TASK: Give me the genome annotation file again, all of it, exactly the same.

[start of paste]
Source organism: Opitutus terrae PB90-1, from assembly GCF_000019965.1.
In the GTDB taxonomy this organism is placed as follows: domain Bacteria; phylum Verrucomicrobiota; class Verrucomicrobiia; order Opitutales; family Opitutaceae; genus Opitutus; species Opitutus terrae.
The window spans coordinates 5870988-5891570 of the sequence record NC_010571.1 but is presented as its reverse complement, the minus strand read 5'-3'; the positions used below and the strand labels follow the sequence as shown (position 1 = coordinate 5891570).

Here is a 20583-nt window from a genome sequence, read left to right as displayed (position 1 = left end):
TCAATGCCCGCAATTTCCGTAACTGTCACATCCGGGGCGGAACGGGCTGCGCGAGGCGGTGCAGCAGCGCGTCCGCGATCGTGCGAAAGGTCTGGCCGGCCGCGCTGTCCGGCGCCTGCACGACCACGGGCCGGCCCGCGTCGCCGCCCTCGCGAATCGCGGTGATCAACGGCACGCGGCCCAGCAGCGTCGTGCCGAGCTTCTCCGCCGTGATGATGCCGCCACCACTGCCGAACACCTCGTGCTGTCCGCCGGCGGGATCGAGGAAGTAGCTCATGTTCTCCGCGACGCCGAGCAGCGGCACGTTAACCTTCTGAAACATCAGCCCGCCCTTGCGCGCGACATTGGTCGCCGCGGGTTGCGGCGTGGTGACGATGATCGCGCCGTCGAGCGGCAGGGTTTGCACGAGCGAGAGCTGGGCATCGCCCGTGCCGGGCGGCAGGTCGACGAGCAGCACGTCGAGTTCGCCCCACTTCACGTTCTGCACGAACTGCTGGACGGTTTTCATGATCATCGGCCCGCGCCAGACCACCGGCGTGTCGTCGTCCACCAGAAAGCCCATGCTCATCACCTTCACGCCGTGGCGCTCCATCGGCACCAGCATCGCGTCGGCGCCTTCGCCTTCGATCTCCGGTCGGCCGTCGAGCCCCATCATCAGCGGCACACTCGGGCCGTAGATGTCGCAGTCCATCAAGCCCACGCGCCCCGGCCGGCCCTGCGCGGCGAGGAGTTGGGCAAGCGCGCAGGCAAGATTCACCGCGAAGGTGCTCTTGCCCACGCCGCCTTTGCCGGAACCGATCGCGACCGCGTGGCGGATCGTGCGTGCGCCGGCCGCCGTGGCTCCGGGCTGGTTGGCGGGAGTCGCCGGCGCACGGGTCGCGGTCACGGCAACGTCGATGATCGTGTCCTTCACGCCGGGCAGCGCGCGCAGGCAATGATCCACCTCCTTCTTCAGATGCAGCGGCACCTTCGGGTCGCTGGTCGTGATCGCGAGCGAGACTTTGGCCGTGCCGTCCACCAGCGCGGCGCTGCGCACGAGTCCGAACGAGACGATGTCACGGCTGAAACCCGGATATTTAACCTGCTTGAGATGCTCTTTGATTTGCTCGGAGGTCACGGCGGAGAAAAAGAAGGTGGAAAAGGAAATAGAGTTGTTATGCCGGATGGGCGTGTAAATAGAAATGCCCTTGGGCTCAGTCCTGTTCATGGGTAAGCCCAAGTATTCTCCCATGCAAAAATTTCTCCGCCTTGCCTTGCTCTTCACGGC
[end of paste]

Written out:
Source organism: Opitutus terrae PB90-1, from assembly GCF_000019965.1.
In the GTDB taxonomy this organism is placed as follows: domain Bacteria; phylum Verrucomicrobiota; class Verrucomicrobiia; order Opitutales; family Opitutaceae; genus Opitutus; species Opitutus terrae.
The window spans coordinates 5870988-5891570 of the sequence record NC_010571.1 but is presented as its reverse complement, the minus strand read 5'-3'; the positions used below and the strand labels follow the sequence as shown (position 1 = coordinate 5891570).

Here is a 20583-nt window from a genome sequence, read left to right as displayed (position 1 = left end):
TCAATGCCCGCAATTTCCGTAACTGTCACATCCGGGGCGGAACGGGCTGCGCGAGGCGGTGCAGCAGCGCGTCCGCGATCGTGCGAAAGGTCTGGCCGGCCGCGCTGTCCGGCGCCTGCACGACCACGGGCCGGCCCGCGTCGCCGCCCTCGCGAATCGCGGTGATCAACGGCACGCGGCCCAGCAGCGTCGTGCCGAGCTTCTCCGCCGTGATGATGCCGCCACCACTGCCGAACACCTCGTGCTGTCCGCCGGCGGGATCGAGGAAGTAGCTCATGTTCTCCGCGACGCCGAGCAGCGGCACGTTAACCTTCTGAAACATCAGCCCGCCCTTGCGCGCGACATTGGTCGCCGCGGGTTGCGGCGTGGTGACGATGATCGCGCCGTCGAGCGGCAGGGTTTGCACGAGCGAGAGCTGGGCATCGCCCGTGCCGGGCGGCAGGTCGACGAGCAGCACGTCGAGTTCGCCCCACTTCACGTTCTGCACGAACTGCTGGACGGTTTTCATGATCATCGGCCCGCGCCAGACCACCGGCGTGTCGTCGTCCACCAGAAAGCCCATGCTCATCACCTTCACGCCGTGGCGCTCCATCGGCACCAGCATCGCGTCGGCGCCTTCGCCTTCGATCTCCGGTCGGCCGTCGAGCCCCATCATCAGCGGCACACTCGGGCCGTAGATGTCGCAGTCCATCAAGCCCACGCGCCCCGGCCGGCCCTGCGCGGCGAGGAGTTGGGCAAGCGCGCAGGCAAGATTCACCGCGAAGGTGCTCTTGCCCACGCCGCCTTTGCCGGAACCGATCGCGACCGCGTGGCGGATCGTGCGTGCGCCGGCCGCCGTGGCTCCGGGCTGGTTGGCGGGAGTCGCCGGCGCACGGGTCGCGGTCACGGCAACGTCGATGATCGTGTCCTTCACGCCGGGCAGCGCGCGCAGGCAATGATCCACCTCCTTCTTCAGATGCAGCGGCACCTTCGGGTCGCTGGTCGTGATCGCGAGCGAGACTTTGGCCGTGCCGTCCACCAGCGCGGCGCTGCGCACGAGTCCGAACGAGACGATGTCACGGCTGAAACCCGGATATTTAACCTGCTTGAGATGCTCTTTGATTTGCTCGGAGGTCACGGCGGAGAAAAAGAAGGTGGAAAAGGAAATAGAGTTGTTATGCCGGATGGGCGTGTAAATAGAAATGCCCTTGGGCTCAGTCCTGTTCATGGGTAAGCCCAAGTATTCTCCCATGCAAAAATTTCTCCGCCTTGCCTTGCTCTTCACGGC